3)Nady Braidy, 1 Subash Selvaraju, 2 , 3 Musthafa Mohamed Essa, 2 , 3 Ragini Vaishnav, 2 , 4 Samir Al-Adawi, 3 , 4 Abdullah Al-Asmi, 3 , 4 Hamed Al-Senawi, 3 , 4 Ammar Abd Alrahman Alobaidy, 3 , 4 Ritu Lakhtakia, 3 , 4 and Gilles J. Guillemin 5 “Neuroprotective Effects of a Variety of Pomegranate Juice Extracts against MPTP-Induced Cytotoxicity and Oxidative Stress in Human Primary Neurons” 2013 Pubmed.gov Sourced 4/16/18
4)Engelfriet P1, Hoekstra J, Hoogenveen R, Büchner F, van Rossum C, Verschuren M. “Food and vessels: the importance of a healthy diet to prevent cardiovascular disease.” 2010 Pubmed.gov Sourced 4/11/18 https://www.ncbi.nlm. nih.gov/pubmed/19593150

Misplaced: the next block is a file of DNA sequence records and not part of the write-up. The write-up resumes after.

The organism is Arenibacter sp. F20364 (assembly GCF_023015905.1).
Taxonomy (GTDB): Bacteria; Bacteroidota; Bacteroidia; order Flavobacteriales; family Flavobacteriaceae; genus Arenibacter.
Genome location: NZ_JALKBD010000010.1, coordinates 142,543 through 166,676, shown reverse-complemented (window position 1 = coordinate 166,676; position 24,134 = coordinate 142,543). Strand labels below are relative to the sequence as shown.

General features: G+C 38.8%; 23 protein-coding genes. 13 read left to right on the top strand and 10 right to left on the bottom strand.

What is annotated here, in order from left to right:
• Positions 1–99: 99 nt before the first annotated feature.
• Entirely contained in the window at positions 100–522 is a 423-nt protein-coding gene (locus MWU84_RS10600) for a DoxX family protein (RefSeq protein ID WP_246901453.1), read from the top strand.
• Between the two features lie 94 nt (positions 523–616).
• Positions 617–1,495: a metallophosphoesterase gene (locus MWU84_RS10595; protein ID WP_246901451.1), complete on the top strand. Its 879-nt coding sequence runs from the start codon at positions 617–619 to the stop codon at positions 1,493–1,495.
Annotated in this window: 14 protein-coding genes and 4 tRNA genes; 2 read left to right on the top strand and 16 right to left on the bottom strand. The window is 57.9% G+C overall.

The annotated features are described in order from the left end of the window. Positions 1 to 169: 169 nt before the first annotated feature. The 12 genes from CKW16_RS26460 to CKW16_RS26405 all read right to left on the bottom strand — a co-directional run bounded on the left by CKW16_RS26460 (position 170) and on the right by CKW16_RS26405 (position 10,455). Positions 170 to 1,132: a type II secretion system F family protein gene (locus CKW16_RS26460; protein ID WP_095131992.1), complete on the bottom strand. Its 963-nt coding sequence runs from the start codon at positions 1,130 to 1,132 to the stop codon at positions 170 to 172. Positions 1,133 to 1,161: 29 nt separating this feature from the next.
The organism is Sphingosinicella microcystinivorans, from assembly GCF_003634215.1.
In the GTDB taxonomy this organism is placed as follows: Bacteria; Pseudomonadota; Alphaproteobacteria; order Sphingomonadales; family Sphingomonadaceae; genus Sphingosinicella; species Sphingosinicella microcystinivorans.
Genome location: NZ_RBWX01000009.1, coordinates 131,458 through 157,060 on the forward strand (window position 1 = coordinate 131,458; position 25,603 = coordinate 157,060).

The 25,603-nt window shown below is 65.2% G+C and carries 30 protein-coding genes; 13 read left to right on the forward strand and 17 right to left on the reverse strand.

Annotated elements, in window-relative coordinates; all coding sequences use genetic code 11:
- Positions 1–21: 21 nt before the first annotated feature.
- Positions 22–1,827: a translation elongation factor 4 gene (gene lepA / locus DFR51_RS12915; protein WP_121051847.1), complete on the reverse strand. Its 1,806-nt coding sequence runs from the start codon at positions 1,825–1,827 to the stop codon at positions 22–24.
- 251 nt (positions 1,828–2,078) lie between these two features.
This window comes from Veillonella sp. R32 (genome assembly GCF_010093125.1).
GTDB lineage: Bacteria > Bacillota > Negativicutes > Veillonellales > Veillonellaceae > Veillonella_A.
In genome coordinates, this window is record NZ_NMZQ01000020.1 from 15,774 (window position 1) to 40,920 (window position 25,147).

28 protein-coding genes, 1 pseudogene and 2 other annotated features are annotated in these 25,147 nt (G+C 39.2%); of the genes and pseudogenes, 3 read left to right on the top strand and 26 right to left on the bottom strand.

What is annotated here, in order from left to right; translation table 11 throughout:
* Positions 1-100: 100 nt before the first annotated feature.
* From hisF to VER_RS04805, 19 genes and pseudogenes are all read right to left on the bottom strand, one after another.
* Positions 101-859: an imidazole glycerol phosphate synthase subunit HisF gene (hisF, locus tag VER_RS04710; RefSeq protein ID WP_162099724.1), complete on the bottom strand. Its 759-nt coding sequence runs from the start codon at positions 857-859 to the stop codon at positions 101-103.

5)Susan K. Raatz,1,2,* Jeffrey T. Silverstein,3 Lisa Jahns,1 and Matthew J. Picklo, Sr.1,4 “Issues of Fish Consumption for Cardiovascular Disease Risk Reduction” 2013 Pubmed.gov Sourced 4/11/18 https://www.ncbi.nlm.nih.gov/pmc/articles/PMC3705336/
6)Greg M. Cole, Ph.D.,1,2 Qiu-Lan Ma, M.D. Ph.D.,1 and Sally A. Frautschy, Ph.D.1,2 “Dietary Fatty Acids and the Aging Brain” 2014 Pubmed.gov Sourced 4/11/18 https://www.ncbi.nlm.nih.gov/pmc/articles/PMC4019000/
7)Soumia Peter, Sandeep Chopra,1 and Jubbin J. Jacob. “A fish a day, keeps the cardiologist away! – A review of the effect of omega-3 fatty acids in the cardiovascular system”. 2013. Pubmed.gov Sourced 4/11/18 https://www.ncbi.nlm.nih.gov/pmc/articles/PMC3712371/